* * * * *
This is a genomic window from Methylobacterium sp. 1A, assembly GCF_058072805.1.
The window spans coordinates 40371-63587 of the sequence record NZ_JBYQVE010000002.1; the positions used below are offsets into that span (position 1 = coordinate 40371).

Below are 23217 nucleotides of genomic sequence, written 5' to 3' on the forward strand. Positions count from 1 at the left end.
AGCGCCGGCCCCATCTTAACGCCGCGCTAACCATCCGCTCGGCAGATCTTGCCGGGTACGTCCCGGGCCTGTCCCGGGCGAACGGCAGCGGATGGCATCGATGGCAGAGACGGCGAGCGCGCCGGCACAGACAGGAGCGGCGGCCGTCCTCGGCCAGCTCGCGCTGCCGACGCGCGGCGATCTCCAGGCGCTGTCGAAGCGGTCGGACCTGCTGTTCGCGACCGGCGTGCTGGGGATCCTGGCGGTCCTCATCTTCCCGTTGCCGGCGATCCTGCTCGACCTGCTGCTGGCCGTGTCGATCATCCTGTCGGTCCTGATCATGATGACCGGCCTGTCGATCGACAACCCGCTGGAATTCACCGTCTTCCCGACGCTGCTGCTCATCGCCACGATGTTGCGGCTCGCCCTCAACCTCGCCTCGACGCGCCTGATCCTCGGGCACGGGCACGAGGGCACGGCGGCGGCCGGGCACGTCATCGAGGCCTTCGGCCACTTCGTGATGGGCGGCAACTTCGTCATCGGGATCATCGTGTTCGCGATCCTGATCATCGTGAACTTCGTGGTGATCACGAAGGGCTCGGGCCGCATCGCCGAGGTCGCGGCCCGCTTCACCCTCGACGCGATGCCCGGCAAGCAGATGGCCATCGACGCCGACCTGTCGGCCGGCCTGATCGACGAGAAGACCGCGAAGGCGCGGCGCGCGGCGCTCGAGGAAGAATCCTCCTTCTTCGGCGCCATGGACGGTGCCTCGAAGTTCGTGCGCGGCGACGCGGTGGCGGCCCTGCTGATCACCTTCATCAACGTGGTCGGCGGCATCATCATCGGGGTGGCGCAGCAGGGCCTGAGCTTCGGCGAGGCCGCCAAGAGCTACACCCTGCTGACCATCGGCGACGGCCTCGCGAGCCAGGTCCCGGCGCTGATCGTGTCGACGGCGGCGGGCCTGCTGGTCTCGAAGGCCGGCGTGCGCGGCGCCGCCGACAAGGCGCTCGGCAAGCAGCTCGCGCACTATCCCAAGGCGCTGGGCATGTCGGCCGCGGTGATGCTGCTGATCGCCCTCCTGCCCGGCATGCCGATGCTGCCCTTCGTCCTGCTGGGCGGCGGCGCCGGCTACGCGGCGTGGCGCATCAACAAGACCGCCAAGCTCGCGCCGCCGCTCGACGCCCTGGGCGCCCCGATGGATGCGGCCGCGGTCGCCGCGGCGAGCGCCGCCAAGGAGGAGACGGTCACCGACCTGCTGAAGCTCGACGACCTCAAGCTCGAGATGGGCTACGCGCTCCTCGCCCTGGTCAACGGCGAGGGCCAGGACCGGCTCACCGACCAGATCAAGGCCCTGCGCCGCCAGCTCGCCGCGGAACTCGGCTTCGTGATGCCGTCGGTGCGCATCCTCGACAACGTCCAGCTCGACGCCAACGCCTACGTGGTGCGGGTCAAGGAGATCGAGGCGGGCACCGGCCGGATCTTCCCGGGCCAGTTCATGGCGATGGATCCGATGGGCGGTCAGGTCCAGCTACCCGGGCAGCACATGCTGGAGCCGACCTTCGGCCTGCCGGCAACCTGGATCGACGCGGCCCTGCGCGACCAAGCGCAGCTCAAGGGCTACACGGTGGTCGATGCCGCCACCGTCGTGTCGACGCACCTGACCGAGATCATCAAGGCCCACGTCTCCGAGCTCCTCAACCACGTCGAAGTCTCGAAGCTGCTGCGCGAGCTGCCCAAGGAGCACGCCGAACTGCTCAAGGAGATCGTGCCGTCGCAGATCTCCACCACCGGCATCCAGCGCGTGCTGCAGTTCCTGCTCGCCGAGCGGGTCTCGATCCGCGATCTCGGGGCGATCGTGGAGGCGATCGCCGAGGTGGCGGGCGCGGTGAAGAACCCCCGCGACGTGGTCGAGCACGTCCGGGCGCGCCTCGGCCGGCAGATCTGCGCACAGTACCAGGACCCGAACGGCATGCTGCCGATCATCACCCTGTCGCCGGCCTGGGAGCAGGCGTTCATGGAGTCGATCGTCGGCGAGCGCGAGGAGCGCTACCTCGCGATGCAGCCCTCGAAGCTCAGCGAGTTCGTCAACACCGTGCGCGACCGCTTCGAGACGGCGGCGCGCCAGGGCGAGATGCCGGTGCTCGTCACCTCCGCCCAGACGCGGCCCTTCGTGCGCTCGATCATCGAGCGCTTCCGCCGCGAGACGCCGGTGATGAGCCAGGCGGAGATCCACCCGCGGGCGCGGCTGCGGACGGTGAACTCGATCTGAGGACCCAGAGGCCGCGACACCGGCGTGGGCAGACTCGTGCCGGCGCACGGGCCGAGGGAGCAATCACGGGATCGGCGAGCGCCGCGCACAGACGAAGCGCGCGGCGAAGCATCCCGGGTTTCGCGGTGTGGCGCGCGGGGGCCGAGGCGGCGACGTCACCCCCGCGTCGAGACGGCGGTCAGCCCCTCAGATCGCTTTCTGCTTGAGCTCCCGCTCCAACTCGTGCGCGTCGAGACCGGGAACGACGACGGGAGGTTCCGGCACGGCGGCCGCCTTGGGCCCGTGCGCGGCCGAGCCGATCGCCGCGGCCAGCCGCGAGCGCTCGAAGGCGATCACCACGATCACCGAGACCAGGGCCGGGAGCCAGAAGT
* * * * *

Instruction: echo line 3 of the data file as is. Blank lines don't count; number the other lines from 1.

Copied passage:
Below are 23217 nucleotides of genomic sequence, written 5' to 3' on the forward strand. Positions count from 1 at the left end.